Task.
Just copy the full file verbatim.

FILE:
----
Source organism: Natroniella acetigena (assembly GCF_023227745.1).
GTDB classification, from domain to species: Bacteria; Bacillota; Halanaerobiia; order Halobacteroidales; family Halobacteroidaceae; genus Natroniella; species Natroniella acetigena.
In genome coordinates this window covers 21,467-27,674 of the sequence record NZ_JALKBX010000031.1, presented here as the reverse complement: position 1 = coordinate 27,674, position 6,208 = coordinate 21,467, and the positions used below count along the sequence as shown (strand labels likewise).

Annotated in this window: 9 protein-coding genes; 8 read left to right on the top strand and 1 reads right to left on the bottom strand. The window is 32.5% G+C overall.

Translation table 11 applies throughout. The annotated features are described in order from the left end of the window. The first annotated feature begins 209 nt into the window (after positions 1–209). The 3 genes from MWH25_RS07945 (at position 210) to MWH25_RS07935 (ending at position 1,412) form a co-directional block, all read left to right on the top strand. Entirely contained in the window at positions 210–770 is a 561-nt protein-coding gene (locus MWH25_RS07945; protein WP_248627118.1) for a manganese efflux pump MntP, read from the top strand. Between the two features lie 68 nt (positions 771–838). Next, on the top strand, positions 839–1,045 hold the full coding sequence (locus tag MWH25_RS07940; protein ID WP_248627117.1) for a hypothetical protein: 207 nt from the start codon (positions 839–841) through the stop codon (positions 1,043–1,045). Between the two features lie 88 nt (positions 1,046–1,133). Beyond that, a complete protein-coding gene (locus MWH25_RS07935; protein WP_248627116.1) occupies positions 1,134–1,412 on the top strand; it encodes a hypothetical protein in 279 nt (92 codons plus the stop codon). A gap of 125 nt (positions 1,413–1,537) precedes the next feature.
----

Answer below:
Source organism: Natroniella acetigena (assembly GCF_023227745.1).
GTDB classification, from domain to species: Bacteria; Bacillota; Halanaerobiia; order Halobacteroidales; family Halobacteroidaceae; genus Natroniella; species Natroniella acetigena.
In genome coordinates this window covers 21,467-27,674 of the sequence record NZ_JALKBX010000031.1, presented here as the reverse complement: position 1 = coordinate 27,674, position 6,208 = coordinate 21,467, and the positions used below count along the sequence as shown (strand labels likewise).

Annotated in this window: 9 protein-coding genes; 8 read left to right on the top strand and 1 reads right to left on the bottom strand. The window is 32.5% G+C overall.

Translation table 11 applies throughout. The annotated features are described in order from the left end of the window. The first annotated feature begins 209 nt into the window (after positions 1–209). The 3 genes from MWH25_RS07945 (at position 210) to MWH25_RS07935 (ending at position 1,412) form a co-directional block, all read left to right on the top strand. Entirely contained in the window at positions 210–770 is a 561-nt protein-coding gene (locus MWH25_RS07945; protein WP_248627118.1) for a manganese efflux pump MntP, read from the top strand. Between the two features lie 68 nt (positions 771–838). Next, on the top strand, positions 839–1,045 hold the full coding sequence (locus tag MWH25_RS07940; protein ID WP_248627117.1) for a hypothetical protein: 207 nt from the start codon (positions 839–841) through the stop codon (positions 1,043–1,045). Between the two features lie 88 nt (positions 1,046–1,133). Beyond that, a complete protein-coding gene (locus MWH25_RS07935; protein WP_248627116.1) occupies positions 1,134–1,412 on the top strand; it encodes a hypothetical protein in 279 nt (92 codons plus the stop codon). A gap of 125 nt (positions 1,413–1,537) precedes the next feature.